Graham Rock, founding editor of the Racing Post, racing correspondent for The Observer and expert analyst for the BBC, died on 13 November after losing his four-year battle against cancer. He was 56.
Next month Rock was due to receive the George Ennor Trophy for a lifetime’s achievement in racing at the Horserace Writers & Photographers Association 2001 Derby Awards ceremony.
Rock started his journalistic career in the early Seventies on the staff at Timeform, where he stayed for three years before he moved on to the Sporting Chronicle.
When the Chronicle closed in the summer of 1983, Rock went to Hong Kong.
He took a job as a local Jockey Club stipendiary steward and later as an official handicapper.
While Rock was in Hong Kong the future of the Sporting Life, at that time the racing bible, was uncertain in the control of Robert Maxwell.
Sheikh Mohammed agreed, after discussions with journalist and broadcaster Brough Scott and Nick Clarke, of the International Racing Bureau, to launch the Racing Post.
In 1985, Rock moved back to England to become editor of the new Post.
Much of the paper’s success was due to Rock’s diligence. Rock said just before his death: "When you start something, you give 100 per cent of your ideas and try to develop them. You don’t hold anything back." After Rock left the paper in 1988, three people were appointed to replace him – an editor, an assistant editor, and an editorial director.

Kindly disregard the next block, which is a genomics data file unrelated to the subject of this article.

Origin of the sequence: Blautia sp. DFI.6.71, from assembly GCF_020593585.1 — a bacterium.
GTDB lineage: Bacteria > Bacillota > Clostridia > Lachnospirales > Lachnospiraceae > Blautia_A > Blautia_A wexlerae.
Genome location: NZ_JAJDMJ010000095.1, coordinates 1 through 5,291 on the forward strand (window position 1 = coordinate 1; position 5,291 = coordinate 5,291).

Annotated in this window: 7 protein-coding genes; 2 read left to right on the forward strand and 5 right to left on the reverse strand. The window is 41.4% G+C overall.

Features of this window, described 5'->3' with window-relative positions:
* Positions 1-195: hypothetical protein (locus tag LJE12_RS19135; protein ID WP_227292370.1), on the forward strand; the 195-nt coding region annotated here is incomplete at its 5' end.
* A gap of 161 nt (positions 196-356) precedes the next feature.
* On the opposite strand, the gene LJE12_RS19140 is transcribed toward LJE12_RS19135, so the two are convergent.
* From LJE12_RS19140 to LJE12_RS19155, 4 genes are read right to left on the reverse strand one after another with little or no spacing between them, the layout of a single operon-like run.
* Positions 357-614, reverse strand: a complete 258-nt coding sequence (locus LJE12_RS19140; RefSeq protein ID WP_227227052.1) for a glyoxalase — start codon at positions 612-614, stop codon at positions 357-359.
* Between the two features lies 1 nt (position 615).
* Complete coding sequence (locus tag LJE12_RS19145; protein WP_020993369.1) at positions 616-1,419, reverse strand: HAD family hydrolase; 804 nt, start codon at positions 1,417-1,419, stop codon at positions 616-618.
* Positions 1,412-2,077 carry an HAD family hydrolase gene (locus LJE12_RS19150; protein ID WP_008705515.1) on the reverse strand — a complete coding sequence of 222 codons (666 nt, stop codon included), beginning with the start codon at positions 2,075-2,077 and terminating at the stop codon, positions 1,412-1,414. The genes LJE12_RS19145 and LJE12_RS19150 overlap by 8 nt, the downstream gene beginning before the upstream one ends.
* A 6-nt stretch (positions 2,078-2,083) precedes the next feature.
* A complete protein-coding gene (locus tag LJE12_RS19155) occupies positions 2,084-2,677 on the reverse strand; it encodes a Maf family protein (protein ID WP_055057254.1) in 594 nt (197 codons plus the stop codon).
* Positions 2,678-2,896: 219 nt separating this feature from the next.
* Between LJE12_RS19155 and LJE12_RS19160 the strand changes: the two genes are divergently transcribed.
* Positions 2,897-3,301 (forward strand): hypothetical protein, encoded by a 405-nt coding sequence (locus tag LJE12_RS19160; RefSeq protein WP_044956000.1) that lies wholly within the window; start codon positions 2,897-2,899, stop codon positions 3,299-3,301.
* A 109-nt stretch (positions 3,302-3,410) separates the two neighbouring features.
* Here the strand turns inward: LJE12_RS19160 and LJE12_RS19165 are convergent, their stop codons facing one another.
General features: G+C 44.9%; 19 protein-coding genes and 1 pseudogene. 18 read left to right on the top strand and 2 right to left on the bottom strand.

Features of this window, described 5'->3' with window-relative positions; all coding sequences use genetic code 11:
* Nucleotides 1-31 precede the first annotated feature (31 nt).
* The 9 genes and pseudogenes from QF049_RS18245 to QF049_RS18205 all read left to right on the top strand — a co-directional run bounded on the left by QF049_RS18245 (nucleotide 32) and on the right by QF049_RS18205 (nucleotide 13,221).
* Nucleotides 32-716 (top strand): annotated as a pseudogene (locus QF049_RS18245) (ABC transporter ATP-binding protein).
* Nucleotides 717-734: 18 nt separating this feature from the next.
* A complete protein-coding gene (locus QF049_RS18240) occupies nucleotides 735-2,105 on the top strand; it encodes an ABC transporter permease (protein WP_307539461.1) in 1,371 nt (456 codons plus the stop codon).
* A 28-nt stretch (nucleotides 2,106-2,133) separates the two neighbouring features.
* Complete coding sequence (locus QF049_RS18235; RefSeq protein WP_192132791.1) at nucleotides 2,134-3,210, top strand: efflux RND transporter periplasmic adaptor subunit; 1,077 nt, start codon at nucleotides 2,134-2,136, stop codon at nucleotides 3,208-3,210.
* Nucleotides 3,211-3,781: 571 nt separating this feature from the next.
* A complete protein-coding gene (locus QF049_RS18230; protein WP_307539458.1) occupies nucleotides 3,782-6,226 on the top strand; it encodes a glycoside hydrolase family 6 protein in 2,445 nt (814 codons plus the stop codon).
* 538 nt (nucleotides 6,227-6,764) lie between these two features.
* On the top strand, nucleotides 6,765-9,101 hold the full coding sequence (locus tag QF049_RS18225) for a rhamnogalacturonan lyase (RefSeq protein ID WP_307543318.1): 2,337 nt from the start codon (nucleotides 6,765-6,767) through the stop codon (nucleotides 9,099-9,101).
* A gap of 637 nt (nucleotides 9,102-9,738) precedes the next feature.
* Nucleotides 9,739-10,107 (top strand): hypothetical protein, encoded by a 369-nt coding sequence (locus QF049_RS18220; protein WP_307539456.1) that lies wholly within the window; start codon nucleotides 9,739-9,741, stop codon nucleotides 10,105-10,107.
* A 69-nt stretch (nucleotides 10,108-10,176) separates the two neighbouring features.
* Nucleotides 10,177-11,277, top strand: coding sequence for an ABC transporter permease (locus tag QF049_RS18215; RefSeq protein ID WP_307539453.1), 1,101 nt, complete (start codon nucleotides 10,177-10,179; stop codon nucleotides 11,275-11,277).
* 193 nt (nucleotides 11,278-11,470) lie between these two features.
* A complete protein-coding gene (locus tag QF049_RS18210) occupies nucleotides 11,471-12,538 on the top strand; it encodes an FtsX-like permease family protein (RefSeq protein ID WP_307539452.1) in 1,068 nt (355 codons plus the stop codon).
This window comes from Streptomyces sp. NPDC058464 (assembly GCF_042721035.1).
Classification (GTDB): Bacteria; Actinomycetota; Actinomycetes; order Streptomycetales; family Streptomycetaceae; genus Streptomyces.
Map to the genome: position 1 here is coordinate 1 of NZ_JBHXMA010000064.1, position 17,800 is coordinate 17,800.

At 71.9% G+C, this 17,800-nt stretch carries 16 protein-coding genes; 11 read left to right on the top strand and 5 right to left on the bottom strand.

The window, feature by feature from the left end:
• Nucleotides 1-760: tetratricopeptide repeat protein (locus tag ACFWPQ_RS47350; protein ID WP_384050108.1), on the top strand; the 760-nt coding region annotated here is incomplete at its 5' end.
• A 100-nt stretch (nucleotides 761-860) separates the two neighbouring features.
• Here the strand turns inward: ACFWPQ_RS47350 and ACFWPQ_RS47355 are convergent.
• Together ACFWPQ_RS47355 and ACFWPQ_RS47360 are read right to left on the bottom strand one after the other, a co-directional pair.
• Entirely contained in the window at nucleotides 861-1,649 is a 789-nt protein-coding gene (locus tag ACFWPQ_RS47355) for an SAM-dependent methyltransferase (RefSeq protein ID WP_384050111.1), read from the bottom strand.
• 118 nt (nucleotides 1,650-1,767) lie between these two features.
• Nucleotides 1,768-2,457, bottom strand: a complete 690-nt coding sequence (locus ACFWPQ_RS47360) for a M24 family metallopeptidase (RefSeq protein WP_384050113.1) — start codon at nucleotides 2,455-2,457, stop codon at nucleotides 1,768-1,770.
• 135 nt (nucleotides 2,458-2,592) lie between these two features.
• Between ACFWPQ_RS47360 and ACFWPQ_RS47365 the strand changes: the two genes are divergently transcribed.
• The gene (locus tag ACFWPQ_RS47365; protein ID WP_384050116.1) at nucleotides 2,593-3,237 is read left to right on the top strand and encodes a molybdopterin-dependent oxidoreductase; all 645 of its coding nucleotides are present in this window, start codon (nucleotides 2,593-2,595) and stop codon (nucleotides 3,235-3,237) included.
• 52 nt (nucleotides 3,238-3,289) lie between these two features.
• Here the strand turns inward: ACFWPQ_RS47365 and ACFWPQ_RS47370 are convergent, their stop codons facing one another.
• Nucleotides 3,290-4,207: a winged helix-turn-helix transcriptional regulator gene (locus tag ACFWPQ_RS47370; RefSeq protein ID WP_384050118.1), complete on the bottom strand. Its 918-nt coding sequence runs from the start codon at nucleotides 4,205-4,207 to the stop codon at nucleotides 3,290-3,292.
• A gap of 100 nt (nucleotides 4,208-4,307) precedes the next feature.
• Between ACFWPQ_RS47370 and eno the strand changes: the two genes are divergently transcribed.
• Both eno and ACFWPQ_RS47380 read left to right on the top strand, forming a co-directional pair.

Rock was born in Dagenham, East London, and attended Whitgift School, Croydon, from 1956 to 1964, before taking a degree in psychology and sociology at Bradford University.
Throughout Rock’s illness he never complained. Scott said: "He was brave.
Brave in work, brave in play and, finally, unbelievably brave until death itself.
"Graham Rock has left a legacy. For all of us, his life should be an inspiration."
Carl Hicks, BBC editor of general sport, said: "We’ll miss his knowledge and understanding of the racing industry, and on a personal basis, his sharp perception and racing tips."
Brian Oliver, Observer sports editor, said: "The way Graham coped with, and prepared for his own death after hearing that he was, in his own words, ‘100-1 against being around at Christmas’, is something I will never forget. He was a great professional. The amended version of his memoirs, which he wrote recently, arrived on my desk on the day he died." The Observer published his account of his life last Sunday.
Rock is survived by his widow, Joan, and two daughters, Catherine and Madeline, from his first wife, Ingrid, who also survives him.